This is disturbing. Some of the nation's most influential political minds simply don't believe in our Constitutional framework. (Neither do tw
This is disturbing. Some of the nation's most influential political minds simply don't believe in our Constitutional framework. (Neither do two of the Republican frontrunners for President, for that matter.) Glenn Greenwald explains basic Constitutional theory to delusional, literally un-American neocons.
So apparently, the American Founders risked their lives and fortunes in order to wage war against Great Britain and declare independence from the King -- all in order to vest "near dictatorial power" in the American President in all matters of foreign policy and national security. And, of course, for the [Weekly Standard's] Michael Goldfarbs of the world, "war" and "national security" -- and the "near dictatorial power" vested in the President in those areas -- now encompasses virtually every government action, since scary and dangerous Muslims are lurking everywhere, on every corner, and the entire world is one big "battlefield" in the "War on Terrorism," including U.S. soil. Until the Bill Kristols and John Yoos and other authoritarians of that strain entered the political mainstream, I never heard of prominent Americans who describe the power that they want to vest in our political leaders as "near dictatorial." Anyone with an even passing belief in American political values would consider the word "dictatorial" -- at least rhetorically, if not substantively -- to define that which we avoid at all costs, not something which we seek, embrace and celebrate. If there is any political principle that was previously common to Americans regardless of partisan orientation, it was that belief. Read more...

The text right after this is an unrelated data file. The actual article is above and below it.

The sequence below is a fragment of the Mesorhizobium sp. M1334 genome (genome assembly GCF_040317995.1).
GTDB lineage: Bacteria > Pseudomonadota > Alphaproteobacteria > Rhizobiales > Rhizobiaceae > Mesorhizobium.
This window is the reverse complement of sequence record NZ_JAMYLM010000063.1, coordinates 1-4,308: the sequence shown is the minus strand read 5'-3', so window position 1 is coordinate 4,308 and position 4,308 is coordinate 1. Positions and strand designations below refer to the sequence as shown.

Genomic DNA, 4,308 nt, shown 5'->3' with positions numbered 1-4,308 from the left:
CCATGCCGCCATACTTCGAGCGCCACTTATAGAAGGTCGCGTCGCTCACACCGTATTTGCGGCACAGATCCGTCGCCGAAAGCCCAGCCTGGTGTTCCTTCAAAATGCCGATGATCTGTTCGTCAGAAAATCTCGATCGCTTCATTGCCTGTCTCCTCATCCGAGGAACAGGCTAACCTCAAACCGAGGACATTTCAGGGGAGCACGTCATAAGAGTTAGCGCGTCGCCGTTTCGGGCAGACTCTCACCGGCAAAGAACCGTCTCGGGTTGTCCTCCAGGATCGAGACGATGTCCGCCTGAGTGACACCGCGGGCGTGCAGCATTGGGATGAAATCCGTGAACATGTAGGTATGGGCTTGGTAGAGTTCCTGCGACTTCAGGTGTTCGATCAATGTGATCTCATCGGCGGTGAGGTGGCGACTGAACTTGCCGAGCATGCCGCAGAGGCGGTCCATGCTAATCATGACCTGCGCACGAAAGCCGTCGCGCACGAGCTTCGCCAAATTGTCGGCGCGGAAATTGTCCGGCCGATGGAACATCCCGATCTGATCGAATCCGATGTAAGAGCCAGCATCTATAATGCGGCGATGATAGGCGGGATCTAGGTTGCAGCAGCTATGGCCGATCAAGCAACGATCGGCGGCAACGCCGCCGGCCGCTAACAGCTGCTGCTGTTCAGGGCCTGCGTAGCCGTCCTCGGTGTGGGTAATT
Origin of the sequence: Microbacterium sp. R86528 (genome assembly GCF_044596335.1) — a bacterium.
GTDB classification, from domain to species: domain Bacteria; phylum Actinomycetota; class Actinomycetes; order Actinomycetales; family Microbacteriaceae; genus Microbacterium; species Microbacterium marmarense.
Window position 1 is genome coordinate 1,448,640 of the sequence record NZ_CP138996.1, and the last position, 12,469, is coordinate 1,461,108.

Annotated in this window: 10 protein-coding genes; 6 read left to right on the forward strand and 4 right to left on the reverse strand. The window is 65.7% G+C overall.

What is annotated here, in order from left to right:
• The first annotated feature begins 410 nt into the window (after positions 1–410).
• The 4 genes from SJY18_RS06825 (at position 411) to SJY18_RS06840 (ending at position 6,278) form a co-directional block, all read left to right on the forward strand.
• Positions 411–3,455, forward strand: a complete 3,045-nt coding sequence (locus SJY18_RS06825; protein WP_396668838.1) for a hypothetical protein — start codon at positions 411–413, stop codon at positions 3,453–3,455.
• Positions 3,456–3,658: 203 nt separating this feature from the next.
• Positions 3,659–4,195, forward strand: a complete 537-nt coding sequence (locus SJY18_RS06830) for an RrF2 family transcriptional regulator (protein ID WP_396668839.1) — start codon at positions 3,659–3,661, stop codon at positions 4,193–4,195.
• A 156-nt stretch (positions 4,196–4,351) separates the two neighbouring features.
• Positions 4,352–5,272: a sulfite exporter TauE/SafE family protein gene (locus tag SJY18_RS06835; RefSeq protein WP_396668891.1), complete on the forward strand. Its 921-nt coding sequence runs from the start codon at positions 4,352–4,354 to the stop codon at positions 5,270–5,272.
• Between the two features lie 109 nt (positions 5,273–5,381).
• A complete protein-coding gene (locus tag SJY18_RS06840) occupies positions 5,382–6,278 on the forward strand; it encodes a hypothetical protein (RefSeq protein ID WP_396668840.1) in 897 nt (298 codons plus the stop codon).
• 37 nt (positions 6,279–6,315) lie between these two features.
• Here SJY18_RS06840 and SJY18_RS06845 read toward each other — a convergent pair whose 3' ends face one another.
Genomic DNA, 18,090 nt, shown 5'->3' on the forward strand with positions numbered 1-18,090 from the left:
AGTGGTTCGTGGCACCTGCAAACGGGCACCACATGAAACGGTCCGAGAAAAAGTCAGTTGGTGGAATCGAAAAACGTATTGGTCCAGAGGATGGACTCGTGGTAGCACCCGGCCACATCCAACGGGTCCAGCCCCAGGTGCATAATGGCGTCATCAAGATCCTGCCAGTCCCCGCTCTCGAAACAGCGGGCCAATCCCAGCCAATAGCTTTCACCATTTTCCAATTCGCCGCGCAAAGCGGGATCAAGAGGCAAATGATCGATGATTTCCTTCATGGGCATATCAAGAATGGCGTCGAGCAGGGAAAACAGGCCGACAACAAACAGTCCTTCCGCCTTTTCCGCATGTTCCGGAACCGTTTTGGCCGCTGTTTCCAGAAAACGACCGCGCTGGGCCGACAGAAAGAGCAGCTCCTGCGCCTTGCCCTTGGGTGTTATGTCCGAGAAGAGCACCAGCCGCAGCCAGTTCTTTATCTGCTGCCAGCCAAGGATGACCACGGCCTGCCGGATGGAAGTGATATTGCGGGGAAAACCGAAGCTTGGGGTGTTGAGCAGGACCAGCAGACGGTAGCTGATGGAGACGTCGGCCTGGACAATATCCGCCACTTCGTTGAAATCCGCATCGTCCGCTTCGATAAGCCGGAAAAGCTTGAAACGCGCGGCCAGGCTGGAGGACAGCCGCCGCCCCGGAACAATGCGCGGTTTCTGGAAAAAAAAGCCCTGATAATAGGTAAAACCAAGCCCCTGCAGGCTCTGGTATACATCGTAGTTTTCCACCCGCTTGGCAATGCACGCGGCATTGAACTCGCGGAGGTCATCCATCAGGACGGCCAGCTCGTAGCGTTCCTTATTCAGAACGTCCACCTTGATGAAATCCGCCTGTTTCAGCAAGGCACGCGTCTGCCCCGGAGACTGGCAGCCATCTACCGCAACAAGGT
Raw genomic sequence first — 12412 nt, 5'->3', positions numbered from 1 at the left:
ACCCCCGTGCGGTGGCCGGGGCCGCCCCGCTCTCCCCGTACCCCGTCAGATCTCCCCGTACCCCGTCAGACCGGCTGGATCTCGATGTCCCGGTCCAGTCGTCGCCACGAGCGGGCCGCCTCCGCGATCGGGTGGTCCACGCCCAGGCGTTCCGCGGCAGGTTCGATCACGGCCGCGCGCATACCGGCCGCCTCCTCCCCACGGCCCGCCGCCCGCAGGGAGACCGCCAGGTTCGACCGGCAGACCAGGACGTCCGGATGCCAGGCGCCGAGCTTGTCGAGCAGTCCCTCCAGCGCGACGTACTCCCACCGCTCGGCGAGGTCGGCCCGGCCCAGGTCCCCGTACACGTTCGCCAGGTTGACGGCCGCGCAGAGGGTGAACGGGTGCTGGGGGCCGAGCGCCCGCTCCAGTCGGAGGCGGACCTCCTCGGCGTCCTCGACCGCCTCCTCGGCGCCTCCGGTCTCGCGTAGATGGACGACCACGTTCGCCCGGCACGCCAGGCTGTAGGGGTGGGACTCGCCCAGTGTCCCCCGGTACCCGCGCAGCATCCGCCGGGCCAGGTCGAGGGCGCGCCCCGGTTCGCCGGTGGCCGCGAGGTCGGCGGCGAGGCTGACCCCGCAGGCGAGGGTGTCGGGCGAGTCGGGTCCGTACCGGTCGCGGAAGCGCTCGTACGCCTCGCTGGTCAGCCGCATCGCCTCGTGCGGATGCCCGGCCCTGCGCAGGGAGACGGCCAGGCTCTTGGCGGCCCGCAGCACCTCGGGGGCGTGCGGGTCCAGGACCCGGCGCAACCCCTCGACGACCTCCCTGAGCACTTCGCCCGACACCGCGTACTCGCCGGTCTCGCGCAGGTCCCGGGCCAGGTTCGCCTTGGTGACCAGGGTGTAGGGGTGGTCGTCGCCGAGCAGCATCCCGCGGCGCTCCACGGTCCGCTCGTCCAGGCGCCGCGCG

How would Goldfarb and Kristol feel about "near dictatorial power" in the hands of, oh, I don't know, Hillary Clinton?